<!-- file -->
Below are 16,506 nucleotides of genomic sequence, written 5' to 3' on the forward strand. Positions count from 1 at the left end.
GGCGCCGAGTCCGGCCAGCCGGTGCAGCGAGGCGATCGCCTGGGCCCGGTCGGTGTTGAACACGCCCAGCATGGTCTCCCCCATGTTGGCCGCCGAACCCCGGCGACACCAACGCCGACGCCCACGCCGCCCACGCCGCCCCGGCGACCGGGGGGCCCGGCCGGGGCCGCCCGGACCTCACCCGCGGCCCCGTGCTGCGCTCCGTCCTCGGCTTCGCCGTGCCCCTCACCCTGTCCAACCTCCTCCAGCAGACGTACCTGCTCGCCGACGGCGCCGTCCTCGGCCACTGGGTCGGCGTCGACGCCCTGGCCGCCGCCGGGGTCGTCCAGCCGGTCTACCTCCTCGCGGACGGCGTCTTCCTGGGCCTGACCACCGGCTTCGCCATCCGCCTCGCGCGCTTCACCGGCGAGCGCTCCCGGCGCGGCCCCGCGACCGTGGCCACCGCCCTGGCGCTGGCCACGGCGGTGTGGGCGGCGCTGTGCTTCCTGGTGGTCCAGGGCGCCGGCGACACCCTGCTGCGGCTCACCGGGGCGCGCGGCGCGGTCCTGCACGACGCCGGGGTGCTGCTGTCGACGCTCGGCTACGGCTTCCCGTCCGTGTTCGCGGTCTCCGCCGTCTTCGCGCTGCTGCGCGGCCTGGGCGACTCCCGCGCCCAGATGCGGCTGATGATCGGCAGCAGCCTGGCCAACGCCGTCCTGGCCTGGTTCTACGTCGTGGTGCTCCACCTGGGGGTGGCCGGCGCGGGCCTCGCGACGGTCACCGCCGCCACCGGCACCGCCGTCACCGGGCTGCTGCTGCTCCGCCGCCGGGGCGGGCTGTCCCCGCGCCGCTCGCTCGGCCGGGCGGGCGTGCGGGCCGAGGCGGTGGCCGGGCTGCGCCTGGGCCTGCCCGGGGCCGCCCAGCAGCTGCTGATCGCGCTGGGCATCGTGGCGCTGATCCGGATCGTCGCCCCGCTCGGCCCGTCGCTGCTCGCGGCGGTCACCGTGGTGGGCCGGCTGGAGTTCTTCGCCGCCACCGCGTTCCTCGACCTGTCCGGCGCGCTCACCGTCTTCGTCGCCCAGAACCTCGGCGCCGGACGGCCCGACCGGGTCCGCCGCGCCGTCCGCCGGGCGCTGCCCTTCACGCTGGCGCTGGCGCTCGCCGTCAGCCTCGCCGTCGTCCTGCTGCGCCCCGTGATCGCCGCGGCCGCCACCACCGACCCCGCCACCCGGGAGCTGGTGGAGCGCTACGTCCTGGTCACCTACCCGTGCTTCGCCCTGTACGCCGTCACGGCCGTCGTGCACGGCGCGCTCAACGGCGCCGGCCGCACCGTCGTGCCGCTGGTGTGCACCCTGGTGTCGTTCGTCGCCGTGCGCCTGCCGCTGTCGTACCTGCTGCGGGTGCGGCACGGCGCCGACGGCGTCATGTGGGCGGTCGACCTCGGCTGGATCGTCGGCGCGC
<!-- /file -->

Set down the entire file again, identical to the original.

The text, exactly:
Below are 16,506 nucleotides of genomic sequence, written 5' to 3' on the forward strand. Positions count from 1 at the left end.
GGCGCCGAGTCCGGCCAGCCGGTGCAGCGAGGCGATCGCCTGGGCCCGGTCGGTGTTGAACACGCCCAGCATGGTCTCCCCCATGTTGGCCGCCGAACCCCGGCGACACCAACGCCGACGCCCACGCCGCCCACGCCGCCCCGGCGACCGGGGGGCCCGGCCGGGGCCGCCCGGACCTCACCCGCGGCCCCGTGCTGCGCTCCGTCCTCGGCTTCGCCGTGCCCCTCACCCTGTCCAACCTCCTCCAGCAGACGTACCTGCTCGCCGACGGCGCCGTCCTCGGCCACTGGGTCGGCGTCGACGCCCTGGCCGCCGCCGGGGTCGTCCAGCCGGTCTACCTCCTCGCGGACGGCGTCTTCCTGGGCCTGACCACCGGCTTCGCCATCCGCCTCGCGCGCTTCACCGGCGAGCGCTCCCGGCGCGGCCCCGCGACCGTGGCCACCGCCCTGGCGCTGGCCACGGCGGTGTGGGCGGCGCTGTGCTTCCTGGTGGTCCAGGGCGCCGGCGACACCCTGCTGCGGCTCACCGGGGCGCGCGGCGCGGTCCTGCACGACGCCGGGGTGCTGCTGTCGACGCTCGGCTACGGCTTCCCGTCCGTGTTCGCGGTCTCCGCCGTCTTCGCGCTGCTGCGCGGCCTGGGCGACTCCCGCGCCCAGATGCGGCTGATGATCGGCAGCAGCCTGGCCAACGCCGTCCTGGCCTGGTTCTACGTCGTGGTGCTCCACCTGGGGGTGGCCGGCGCGGGCCTCGCGACGGTCACCGCCGCCACCGGCACCGCCGTCACCGGGCTGCTGCTGCTCCGCCGCCGGGGCGGGCTGTCCCCGCGCCGCTCGCTCGGCCGGGCGGGCGTGCGGGCCGAGGCGGTGGCCGGGCTGCGCCTGGGCCTGCCCGGGGCCGCCCAGCAGCTGCTGATCGCGCTGGGCATCGTGGCGCTGATCCGGATCGTCGCCCCGCTCGGCCCGTCGCTGCTCGCGGCGGTCACCGTGGTGGGCCGGCTGGAGTTCTTCGCCGCCACCGCGTTCCTCGACCTGTCCGGCGCGCTCACCGTCTTCGTCGCCCAGAACCTCGGCGCCGGACGGCCCGACCGGGTCCGCCGCGCCGTCCGCCGGGCGCTGCCCTTCACGCTGGCGCTGGCGCTCGCCGTCAGCCTCGCCGTCGTCCTGCTGCGCCCCGTGATCGCCGCGGCCGCCACCACCGACCCCGCCACCCGGGAGCTGGTGGAGCGCTACGTCCTGGTCACCTACCCGTGCTTCGCCCTGTACGCCGTCACGGCCGTCGTGCACGGCGCGCTCAACGGCGCCGGCCGCACCGTCGTGCCGCTGGTGTGCACCCTGGTGTCGTTCGTCGCCGTGCGCCTGCCGCTGTCGTACCTGCTGCGGGTGCGGCACGGCGCCGACGGCGTCATGTGGGCGGTCGACCTCGGCTGGATCGTCGGCGCGC